But cannabis is a gateway drug, isn’t it? At least that is what people have been claiming, rather bizarrely and with little evidence to suggest as much, for a number of years now. Everyone who has ever smoked cannabis or even someone who has actually researched into the effects off cannabis knows there is very little truth to this bold claim. It could even be said that this stigma of cannabis being a gateway drug is a major opposition and possibly the main reason why cannabis is still not as widely accepted as it should be across the world. Harder drugs like cocaine or crack have completely different effects to cannabis, they also tote nasty physical addiction whereas cannabis does not.

If only there were some facts and figures to back up cannabis and support it in what seems like an uphill struggle against those who are ignorant to it’s true nature.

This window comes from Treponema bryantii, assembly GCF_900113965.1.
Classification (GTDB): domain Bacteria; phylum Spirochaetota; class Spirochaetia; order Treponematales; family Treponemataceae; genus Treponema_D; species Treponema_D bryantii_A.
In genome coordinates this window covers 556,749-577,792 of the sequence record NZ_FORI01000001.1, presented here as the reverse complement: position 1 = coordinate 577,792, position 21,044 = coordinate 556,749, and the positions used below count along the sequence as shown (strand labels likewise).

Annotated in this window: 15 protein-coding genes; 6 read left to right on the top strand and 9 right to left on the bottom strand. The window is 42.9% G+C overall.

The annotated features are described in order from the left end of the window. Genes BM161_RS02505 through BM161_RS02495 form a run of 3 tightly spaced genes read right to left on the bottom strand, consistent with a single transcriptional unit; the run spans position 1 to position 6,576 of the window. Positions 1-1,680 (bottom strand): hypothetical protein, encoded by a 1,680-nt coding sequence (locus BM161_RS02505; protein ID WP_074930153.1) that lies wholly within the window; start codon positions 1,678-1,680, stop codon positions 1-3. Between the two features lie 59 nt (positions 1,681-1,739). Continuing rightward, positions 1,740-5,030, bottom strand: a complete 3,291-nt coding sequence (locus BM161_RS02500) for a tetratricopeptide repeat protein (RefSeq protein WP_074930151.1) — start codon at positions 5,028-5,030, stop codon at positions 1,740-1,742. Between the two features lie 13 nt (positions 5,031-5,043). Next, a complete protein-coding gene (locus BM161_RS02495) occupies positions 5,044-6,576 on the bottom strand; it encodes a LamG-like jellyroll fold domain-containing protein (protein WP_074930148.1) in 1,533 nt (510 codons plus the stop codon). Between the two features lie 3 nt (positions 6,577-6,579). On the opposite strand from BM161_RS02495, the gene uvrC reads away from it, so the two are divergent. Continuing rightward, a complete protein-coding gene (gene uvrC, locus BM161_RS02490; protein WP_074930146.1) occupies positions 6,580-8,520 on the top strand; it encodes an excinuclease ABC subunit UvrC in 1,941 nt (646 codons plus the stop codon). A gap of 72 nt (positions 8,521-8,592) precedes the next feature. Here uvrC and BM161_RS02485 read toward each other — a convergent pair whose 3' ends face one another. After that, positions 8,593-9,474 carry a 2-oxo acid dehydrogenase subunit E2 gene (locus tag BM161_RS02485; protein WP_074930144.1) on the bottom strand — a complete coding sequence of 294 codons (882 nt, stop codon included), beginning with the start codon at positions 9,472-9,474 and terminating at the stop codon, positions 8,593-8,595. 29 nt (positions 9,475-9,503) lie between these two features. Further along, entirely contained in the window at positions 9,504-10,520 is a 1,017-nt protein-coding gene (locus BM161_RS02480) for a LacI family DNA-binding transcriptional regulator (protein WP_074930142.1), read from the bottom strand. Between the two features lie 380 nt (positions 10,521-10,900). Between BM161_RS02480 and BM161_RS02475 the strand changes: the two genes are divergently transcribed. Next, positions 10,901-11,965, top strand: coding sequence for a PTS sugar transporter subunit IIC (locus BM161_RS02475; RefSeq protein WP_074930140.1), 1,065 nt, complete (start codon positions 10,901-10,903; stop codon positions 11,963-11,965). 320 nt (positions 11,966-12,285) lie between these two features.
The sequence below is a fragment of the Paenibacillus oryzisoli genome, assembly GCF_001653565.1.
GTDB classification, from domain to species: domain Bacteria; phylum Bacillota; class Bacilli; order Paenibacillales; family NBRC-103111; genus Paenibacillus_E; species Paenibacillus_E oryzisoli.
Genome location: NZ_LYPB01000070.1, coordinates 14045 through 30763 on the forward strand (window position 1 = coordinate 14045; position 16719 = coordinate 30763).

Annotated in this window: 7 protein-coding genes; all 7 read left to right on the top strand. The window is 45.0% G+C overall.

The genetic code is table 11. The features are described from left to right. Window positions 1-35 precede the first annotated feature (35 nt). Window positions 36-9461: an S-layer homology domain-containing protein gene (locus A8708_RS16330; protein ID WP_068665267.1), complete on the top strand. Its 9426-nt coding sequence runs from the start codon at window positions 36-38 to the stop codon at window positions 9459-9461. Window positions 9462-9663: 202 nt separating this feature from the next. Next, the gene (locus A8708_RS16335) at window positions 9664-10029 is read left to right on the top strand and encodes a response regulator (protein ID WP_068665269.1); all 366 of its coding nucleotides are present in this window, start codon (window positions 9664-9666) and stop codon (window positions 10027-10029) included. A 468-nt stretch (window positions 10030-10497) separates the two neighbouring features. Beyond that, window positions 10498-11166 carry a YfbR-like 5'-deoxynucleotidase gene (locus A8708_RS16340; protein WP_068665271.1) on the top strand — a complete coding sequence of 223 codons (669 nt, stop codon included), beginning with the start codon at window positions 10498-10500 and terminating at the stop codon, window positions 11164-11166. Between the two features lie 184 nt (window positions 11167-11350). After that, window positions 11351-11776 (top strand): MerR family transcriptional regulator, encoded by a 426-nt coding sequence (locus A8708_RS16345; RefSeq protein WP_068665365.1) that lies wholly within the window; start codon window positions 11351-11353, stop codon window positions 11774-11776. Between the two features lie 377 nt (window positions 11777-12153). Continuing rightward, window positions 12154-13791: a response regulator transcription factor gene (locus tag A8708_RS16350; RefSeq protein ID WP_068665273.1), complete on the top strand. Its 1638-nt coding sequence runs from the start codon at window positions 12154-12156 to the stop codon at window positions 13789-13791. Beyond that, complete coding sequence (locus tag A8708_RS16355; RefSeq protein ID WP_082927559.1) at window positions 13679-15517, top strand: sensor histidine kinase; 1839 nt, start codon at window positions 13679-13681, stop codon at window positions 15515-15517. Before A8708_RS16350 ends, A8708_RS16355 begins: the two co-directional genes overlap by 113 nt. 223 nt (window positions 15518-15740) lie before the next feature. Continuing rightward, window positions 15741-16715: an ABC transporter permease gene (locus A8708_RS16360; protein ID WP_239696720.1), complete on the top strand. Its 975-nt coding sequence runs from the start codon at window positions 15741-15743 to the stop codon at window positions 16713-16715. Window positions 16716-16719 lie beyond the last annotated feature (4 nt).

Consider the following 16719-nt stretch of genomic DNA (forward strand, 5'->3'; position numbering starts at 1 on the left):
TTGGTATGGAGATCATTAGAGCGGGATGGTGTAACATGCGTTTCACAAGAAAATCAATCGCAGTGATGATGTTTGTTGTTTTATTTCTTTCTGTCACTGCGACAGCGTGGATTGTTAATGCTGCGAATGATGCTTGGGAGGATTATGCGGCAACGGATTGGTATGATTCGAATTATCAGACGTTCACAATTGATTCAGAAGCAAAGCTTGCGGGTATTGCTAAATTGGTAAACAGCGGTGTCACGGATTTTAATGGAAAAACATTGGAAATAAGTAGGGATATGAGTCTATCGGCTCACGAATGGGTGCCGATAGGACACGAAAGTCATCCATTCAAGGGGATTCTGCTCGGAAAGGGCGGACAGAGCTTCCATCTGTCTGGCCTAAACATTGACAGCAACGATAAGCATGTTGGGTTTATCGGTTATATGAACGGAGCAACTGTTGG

Well, as it turns out, there is. Researchers at The University of New Mexico have made a startling (or perhaps not) discovery which, as it turns out, adds a lot of weight to arguments against cannabis being a gateway drug.

The study looked at 125 chronic pain patients, 83 of who were enrolled on a cannabis program and 42 of whom were not. Compiling fiver years worth of data, it was found that 28 people (34%) of cannabis users had ceased taking prescribed medication altogether compared to just 1 of the non-cannabis patients (2%).

Speaking on the findings, lead researcher Jacob Miguel Vigil said this, “Our current opioid epidemic is leading preventable form of death in the US – killing more people than car accidents and gun violence.”

He followed this up by saying, “Therefore, the relative safety and efficacy of using cannabis in comparison to that other scheduled medication should be taken by the health providers and legislators.”